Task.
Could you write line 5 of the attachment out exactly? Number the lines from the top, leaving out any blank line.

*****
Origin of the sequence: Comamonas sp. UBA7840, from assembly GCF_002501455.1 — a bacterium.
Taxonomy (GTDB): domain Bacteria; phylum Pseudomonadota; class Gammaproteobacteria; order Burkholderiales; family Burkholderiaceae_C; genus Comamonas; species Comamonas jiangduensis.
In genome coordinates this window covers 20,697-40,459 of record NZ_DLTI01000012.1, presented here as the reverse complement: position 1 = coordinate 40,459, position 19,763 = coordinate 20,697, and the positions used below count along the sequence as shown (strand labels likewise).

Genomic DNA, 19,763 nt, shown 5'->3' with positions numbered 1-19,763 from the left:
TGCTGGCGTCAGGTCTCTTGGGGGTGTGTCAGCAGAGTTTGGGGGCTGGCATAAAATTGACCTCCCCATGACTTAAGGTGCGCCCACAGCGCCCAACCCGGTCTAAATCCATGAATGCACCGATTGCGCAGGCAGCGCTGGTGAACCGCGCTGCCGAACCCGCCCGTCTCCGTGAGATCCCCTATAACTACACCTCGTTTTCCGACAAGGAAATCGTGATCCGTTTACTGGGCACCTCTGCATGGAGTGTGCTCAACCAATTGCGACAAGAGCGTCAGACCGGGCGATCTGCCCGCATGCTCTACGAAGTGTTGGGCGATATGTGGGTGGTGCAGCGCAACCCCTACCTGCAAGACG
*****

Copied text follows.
TGCTGGCGTCAGGTCTCTTGGGGGTGTGTCAGCAGAGTTTGGGGGCTGGCATAAAATTGACCTCCCCATGACTTAAGGTGCGCCCACAGCGCCCAACCCGGTCTAAATCCATGAATGCACCGATTGCGCAGGCAGCGCTGGTGAACCGCGCTGCCGAACCCGCCCGTCTCCGTGAGATCCCCTATAACTACACCTCGTTTTCCGACAAGGAAATCGTGATCCGTTTACTGGGCACCTCTGCATGGAGTGTGCTCAACCAATTGCGACAAGAGCGTCAGACCGGGCGATCTGCCCGCATGCTCTACGAAGTGTTGGGCGATATGTGGGTGGTGCAGCGCAACCCCTACCTGCAAGACG